Isopogon formosus, commonly known as the Rose Cone Flower, is a standing shrub native to western Australia. This member of the Proteaceae family has a dry look about it, and is an evergreen with leaves that come to sharp points. At a glance, one can see why it likes sandy soil, and why deer don’t munch it.
It isn’t until the wild flowers start to grow like buttons at the end of the evergreen, spiked branches that you start to see how special Isopogon formosus is. I love the implied motion in the incredibly intricate and delicate structures at the ends of the pistils (you can see these in the photo above).
To create this photo, I snipped the flower off my Isopogon formosus bush and placed it on a light box. With a macro lens, I shot a wide range of exposures, and all at the same stopped-down f-stop (f/36). Since this was intended to be a high key view, my bias was to over exposure, and I shot in 2X increments from the nominally “correct” exposure of 1 second. So I ended up with five exposures at 1 second, 2 seconds, 4 seconds, 8 seconds, and 16 seconds.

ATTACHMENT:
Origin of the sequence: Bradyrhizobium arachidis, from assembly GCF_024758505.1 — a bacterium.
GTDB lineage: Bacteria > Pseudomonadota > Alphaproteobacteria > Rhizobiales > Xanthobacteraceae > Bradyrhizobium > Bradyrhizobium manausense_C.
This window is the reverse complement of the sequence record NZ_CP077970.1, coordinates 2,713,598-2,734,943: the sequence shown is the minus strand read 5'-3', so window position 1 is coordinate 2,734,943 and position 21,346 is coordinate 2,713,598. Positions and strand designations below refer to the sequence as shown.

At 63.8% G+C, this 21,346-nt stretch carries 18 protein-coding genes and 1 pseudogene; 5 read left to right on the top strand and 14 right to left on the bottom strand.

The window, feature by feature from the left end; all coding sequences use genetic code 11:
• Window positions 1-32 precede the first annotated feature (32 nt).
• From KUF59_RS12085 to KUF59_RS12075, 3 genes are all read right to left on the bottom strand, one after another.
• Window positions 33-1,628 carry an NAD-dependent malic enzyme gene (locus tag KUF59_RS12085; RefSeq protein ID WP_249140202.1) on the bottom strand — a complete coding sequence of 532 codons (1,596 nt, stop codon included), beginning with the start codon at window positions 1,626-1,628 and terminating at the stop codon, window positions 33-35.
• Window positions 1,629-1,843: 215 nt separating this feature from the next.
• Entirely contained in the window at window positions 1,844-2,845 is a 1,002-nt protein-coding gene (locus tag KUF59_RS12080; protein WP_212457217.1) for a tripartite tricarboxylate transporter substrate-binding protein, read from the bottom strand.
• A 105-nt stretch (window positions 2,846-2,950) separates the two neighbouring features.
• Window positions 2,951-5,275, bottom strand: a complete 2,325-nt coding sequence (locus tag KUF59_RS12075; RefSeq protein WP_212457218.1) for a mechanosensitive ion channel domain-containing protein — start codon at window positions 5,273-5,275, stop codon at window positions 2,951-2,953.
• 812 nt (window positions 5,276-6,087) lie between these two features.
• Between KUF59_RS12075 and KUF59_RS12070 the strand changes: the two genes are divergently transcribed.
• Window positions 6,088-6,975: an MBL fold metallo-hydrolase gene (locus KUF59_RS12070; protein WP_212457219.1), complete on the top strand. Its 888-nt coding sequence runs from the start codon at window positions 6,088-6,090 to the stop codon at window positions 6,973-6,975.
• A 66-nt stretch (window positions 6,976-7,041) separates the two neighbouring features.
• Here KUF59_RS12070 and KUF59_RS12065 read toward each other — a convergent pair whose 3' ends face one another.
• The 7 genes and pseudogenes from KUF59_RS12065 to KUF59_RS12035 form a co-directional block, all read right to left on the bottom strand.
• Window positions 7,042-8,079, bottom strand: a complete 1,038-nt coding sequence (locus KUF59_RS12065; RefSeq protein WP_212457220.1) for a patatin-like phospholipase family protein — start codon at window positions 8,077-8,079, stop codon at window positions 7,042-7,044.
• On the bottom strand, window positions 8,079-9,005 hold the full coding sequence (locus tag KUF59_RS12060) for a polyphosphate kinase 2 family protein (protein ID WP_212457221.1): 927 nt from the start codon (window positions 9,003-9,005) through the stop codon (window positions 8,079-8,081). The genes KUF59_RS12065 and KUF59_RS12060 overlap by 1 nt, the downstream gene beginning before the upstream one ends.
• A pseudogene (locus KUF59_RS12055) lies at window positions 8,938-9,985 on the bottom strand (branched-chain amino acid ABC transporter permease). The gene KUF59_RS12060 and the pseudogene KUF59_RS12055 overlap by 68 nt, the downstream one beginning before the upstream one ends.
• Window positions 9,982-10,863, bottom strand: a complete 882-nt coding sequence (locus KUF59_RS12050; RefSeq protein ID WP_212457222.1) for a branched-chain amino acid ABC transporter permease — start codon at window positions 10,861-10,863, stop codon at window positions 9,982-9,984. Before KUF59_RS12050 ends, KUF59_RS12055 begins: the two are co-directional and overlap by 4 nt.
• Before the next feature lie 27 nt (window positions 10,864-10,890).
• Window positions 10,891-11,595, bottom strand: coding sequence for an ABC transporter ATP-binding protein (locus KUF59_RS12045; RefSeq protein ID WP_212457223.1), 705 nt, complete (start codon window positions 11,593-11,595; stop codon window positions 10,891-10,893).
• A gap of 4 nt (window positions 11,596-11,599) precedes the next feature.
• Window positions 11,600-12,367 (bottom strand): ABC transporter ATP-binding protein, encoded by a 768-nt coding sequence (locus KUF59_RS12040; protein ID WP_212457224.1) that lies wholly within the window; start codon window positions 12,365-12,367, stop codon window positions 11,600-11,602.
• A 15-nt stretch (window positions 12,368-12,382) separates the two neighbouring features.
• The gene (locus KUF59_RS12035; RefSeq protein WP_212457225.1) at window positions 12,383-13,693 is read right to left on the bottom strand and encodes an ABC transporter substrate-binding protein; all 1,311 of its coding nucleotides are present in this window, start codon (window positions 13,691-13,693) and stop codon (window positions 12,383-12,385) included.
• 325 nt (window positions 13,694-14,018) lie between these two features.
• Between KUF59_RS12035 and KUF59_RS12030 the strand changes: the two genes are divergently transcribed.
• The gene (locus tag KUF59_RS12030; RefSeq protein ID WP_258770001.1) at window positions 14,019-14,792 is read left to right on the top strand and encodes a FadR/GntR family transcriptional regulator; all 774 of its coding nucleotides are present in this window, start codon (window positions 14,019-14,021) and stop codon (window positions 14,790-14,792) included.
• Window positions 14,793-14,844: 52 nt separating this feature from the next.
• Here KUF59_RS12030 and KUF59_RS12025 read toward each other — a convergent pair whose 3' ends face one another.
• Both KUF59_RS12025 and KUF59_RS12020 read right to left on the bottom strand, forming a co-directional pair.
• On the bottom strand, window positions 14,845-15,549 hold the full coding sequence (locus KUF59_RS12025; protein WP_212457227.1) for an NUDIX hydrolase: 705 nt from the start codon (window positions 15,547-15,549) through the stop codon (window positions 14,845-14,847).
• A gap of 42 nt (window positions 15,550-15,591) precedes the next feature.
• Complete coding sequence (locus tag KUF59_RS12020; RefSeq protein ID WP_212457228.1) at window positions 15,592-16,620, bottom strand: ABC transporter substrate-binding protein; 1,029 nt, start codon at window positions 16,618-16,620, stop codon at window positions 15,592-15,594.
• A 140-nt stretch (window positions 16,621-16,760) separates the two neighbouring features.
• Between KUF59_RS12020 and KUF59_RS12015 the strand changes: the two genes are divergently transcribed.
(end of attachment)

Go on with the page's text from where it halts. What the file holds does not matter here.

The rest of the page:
In Photoshop, I started with the lightest exposure (16 seconds) to get a pure white background. Then I layered in the flower, getting selectively and successively darker.
The center of the flower (the famous “button” or “rose cone”) didn’t look right, so I converted the five exposures using the Photomatix HDR tool, saved the result, and copied it in as a layer (just using the center of the flower) for the final result.